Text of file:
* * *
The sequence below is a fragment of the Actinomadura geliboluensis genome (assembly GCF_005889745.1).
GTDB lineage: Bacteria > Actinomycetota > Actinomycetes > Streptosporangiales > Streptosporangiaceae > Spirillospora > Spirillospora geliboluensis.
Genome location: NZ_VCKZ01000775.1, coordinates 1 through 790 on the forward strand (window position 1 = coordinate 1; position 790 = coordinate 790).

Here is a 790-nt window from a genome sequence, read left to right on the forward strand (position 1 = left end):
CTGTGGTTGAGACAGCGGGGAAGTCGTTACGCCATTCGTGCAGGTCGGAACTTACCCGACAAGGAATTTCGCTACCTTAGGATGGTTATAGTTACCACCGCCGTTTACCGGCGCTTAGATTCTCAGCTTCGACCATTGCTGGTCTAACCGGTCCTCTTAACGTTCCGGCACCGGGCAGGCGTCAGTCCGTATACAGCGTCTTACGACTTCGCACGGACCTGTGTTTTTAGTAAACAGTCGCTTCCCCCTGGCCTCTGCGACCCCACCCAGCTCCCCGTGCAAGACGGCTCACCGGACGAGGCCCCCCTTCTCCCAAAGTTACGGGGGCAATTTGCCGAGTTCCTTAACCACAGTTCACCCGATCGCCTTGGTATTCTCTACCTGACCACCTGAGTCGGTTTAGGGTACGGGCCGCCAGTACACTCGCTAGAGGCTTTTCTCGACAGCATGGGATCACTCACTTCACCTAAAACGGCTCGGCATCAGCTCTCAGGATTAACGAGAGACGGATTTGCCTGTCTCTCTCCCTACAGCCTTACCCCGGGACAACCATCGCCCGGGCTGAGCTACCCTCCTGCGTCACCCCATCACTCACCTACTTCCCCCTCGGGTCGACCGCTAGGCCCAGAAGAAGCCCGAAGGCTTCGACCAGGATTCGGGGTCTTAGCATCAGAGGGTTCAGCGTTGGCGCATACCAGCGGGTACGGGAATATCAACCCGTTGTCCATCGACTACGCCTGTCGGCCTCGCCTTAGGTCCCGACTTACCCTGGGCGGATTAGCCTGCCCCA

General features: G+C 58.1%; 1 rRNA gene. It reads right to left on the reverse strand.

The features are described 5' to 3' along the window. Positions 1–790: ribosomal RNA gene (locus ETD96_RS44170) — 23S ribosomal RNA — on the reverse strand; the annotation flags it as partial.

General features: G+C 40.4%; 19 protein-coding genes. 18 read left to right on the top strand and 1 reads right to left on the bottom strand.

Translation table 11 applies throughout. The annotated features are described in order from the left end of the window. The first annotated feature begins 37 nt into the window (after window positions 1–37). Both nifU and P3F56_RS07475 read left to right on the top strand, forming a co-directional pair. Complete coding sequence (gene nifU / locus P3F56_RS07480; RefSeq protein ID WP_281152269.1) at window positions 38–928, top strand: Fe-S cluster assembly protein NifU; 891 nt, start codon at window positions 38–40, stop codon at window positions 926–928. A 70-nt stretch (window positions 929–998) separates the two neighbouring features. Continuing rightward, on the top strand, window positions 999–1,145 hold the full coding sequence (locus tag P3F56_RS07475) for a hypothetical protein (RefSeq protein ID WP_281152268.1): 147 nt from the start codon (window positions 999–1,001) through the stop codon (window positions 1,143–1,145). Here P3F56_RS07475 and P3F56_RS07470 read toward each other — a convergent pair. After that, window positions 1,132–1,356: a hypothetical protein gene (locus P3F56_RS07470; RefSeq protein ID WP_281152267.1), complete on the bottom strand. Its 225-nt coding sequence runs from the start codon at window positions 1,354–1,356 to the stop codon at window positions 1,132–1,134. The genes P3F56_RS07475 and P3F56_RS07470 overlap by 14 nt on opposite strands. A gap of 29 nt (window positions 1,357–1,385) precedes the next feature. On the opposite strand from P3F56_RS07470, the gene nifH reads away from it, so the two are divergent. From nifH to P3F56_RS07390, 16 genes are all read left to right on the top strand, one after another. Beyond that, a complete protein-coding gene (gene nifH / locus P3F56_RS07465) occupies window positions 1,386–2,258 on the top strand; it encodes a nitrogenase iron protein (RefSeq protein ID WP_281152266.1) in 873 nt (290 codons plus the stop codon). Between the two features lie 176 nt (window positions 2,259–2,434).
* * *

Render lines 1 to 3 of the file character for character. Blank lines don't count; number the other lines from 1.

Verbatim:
The sequence below is a fragment of the Actinomadura geliboluensis genome (assembly GCF_005889745.1).
GTDB lineage: Bacteria > Actinomycetota > Actinomycetes > Streptosporangiales > Streptosporangiaceae > Spirillospora > Spirillospora geliboluensis.
Genome location: NZ_VCKZ01000775.1, coordinates 1 through 790 on the forward strand (window position 1 = coordinate 1; position 790 = coordinate 790).